From a kitchen that’s short ingredients during the mid-dinner rush to customers disappointed an item on the menu is unavailable, add that to ongoing supply chain issues and labor shortages—moments like this often place restaurants in a sticky situation.
A Cleveland, Ohio-based startup aims to take those stresses off restaurant’s plates and onto theirs. SupplyNow is an on-demand delivery service for restaurants offering access to thousands of products delivered at wholesale prices.
Simply send a text on what’s needed and the company will search, shop and deliver it within one to three hours, seven days a week, via a fleet of on-demand drivers.
“Often in these cases, they would have to send out chefs, managers or owners, and spend several hours outside the kitchen when they are already short-staffed,” said SupplyNow founder Aaron George. “Then you’re looking at lunch rush hour and it all just gets magnified as an issue.”
Using their tech-enabled system, SupplyNow can quickly compare prices between multiple vendors to find the best price, routes and locations for pickup, from various cash-and-carry outlets like Restaurant Depot to grocery stores. Items delivered range from meats, produce, speciality ingredients, paper products, equipment and more.
The company also launched an app that lets users browse products for selection, add them to their cart and request items.
Matt Vann, owner of Jolly Scholar, a food and brewery hub on Case Western Reserve University, says time and price were big factors in his choosing of SupplyNow.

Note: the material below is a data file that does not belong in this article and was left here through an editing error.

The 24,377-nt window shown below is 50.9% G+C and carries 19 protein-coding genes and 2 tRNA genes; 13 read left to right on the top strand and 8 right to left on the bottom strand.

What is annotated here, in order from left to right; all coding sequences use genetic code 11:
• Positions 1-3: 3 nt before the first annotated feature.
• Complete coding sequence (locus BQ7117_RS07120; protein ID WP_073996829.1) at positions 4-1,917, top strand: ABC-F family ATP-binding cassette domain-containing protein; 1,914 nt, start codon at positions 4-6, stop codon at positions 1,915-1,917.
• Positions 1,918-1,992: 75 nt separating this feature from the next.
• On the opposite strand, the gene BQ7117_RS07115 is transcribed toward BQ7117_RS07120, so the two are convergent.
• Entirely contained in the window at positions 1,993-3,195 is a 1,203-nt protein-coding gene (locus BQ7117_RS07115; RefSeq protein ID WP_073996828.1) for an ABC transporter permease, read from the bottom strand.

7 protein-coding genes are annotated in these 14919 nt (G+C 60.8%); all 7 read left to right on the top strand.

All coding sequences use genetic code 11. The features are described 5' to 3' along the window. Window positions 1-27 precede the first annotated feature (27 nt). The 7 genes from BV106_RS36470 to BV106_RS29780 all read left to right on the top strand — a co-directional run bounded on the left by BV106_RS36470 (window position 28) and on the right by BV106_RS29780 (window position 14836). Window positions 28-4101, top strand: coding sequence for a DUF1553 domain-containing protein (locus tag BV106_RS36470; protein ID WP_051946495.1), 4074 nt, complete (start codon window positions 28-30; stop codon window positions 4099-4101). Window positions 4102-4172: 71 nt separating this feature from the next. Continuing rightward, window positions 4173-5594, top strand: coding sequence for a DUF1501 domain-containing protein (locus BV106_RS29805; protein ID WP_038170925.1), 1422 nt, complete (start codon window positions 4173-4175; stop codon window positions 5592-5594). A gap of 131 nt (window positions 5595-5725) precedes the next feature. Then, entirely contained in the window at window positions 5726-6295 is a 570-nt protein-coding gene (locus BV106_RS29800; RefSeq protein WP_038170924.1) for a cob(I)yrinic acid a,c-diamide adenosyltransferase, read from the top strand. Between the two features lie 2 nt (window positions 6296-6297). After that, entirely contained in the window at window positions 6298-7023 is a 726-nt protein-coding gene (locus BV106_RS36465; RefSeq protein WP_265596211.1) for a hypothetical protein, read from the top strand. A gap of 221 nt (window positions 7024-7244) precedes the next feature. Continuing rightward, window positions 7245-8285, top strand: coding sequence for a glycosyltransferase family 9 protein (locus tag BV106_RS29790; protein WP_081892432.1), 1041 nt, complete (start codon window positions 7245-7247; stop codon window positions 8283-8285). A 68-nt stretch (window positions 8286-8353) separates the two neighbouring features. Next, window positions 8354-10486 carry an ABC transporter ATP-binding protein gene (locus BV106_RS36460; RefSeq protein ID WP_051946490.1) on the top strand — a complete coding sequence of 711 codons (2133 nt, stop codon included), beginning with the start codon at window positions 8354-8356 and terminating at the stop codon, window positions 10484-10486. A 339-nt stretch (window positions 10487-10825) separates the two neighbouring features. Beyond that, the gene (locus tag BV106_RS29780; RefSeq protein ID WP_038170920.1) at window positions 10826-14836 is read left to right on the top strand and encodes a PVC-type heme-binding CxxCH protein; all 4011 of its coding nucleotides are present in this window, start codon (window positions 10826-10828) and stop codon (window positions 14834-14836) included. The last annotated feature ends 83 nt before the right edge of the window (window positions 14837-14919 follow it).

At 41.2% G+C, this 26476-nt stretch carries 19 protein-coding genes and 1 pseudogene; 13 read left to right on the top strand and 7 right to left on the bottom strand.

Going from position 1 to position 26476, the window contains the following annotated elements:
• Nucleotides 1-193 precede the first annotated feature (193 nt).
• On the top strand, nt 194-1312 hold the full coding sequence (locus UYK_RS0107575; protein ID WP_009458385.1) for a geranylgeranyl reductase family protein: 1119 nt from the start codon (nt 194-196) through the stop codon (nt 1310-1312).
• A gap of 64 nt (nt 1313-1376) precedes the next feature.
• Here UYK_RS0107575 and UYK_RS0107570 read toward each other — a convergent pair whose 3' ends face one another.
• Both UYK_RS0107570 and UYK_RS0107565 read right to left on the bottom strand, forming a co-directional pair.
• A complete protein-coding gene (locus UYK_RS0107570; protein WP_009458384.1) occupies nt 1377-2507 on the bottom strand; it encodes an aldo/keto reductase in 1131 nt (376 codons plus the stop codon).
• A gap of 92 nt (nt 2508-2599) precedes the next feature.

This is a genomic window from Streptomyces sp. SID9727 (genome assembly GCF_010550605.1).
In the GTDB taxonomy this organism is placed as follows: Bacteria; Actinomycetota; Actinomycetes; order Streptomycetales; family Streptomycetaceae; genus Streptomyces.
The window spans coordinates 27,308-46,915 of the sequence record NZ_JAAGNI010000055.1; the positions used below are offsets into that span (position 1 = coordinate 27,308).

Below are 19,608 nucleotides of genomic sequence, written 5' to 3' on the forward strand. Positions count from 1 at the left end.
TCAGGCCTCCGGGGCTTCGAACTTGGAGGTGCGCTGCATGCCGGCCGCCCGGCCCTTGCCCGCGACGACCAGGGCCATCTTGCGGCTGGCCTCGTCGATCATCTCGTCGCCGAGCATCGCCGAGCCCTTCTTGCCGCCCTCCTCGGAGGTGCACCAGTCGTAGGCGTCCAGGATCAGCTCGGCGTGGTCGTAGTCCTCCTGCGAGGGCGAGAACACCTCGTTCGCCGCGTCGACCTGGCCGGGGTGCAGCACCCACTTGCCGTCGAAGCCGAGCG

“When we looked at how fast they can do it compared to us, the fact they were finding the same products for the best price, and where we don’t have to put our human capital out there to go chase it, it was a no-brainer for us,” said Vann. “Beyond that, they are effectively telling us kind of like the state of the union, what’s out there, what is going to be short and what to keep your eyes out for.”
The startup charges a $25 delivery fee for crisis orders, while items scheduled for drop-off a day later or beyond are free delivery.
George contends that, for restaurants, orders procured through SupplyNow are typically 25 to 40 percent cheaper than Instacart. He factors this by calculating Instacart’s long distance, heavy delivery, service and priority fees and tip as well as store markups.
“We also have a portion of our fleet use commercial vehicles, under 26k CDL threshold,” said George. “That allows us to consolidate ordering and cut down our costs further, allowing us to compete by about 25 to 40 percent, depending on the variables for the route/order.”
In addition, the company recently added refrigerated vans as part of its expansion plans.
Since the official launch in October of 2021, the startup has raised approximately $660,000 in venture capital over three rounds of funding from backers like Comeback Capital and Drummond Road Capital. It also received about $137,000 in grants from the Youngstown Business Incubator.
SupplyNow works with about 62 locations, mainly in northeast Ohio, and is currently building a base in Boston.
“It’s more of a bare-bones, sort of drop shipping base model,” said George on discussing the Boston base expansion. “We are going to essentially build that out to a full-service fleet where we can start doing crisis ordering and start dealing with more perishables.”
The company looks to expand to Chicago, Tampa and eventually nationwide.